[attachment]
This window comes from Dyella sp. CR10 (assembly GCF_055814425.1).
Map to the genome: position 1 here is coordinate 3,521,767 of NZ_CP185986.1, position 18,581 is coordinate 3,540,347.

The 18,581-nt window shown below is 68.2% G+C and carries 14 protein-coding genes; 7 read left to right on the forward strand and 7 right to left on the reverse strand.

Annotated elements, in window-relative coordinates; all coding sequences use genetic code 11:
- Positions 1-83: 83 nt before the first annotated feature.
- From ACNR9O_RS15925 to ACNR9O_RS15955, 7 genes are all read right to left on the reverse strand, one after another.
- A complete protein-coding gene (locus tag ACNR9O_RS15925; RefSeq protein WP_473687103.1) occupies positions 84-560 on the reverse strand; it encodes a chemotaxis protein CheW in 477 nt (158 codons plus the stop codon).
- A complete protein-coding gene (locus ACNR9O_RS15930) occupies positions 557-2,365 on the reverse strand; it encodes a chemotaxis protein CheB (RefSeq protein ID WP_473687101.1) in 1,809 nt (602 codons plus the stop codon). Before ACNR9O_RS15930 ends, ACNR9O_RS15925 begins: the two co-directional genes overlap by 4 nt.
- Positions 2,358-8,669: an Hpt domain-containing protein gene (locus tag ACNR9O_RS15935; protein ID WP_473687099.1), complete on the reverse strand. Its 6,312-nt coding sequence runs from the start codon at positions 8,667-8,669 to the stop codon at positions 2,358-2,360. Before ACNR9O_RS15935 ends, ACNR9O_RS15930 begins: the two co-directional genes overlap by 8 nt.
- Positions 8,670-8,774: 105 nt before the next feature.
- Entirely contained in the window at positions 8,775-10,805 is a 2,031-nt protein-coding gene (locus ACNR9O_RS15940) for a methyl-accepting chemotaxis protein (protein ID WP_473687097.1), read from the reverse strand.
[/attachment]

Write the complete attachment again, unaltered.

This window comes from Dyella sp. CR10 (assembly GCF_055814425.1).
Map to the genome: position 1 here is coordinate 3,521,767 of NZ_CP185986.1, position 18,581 is coordinate 3,540,347.

The 18,581-nt window shown below is 68.2% G+C and carries 14 protein-coding genes; 7 read left to right on the forward strand and 7 right to left on the reverse strand.

Annotated elements, in window-relative coordinates; all coding sequences use genetic code 11:
- Positions 1-83: 83 nt before the first annotated feature.
- From ACNR9O_RS15925 to ACNR9O_RS15955, 7 genes are all read right to left on the reverse strand, one after another.
- A complete protein-coding gene (locus tag ACNR9O_RS15925; RefSeq protein WP_473687103.1) occupies positions 84-560 on the reverse strand; it encodes a chemotaxis protein CheW in 477 nt (158 codons plus the stop codon).
- A complete protein-coding gene (locus ACNR9O_RS15930) occupies positions 557-2,365 on the reverse strand; it encodes a chemotaxis protein CheB (RefSeq protein ID WP_473687101.1) in 1,809 nt (602 codons plus the stop codon). Before ACNR9O_RS15930 ends, ACNR9O_RS15925 begins: the two co-directional genes overlap by 4 nt.
- Positions 2,358-8,669: an Hpt domain-containing protein gene (locus tag ACNR9O_RS15935; protein ID WP_473687099.1), complete on the reverse strand. Its 6,312-nt coding sequence runs from the start codon at positions 8,667-8,669 to the stop codon at positions 2,358-2,360. Before ACNR9O_RS15935 ends, ACNR9O_RS15930 begins: the two co-directional genes overlap by 8 nt.
- Positions 8,670-8,774: 105 nt before the next feature.
- Entirely contained in the window at positions 8,775-10,805 is a 2,031-nt protein-coding gene (locus ACNR9O_RS15940) for a methyl-accepting chemotaxis protein (protein ID WP_473687097.1), read from the reverse strand.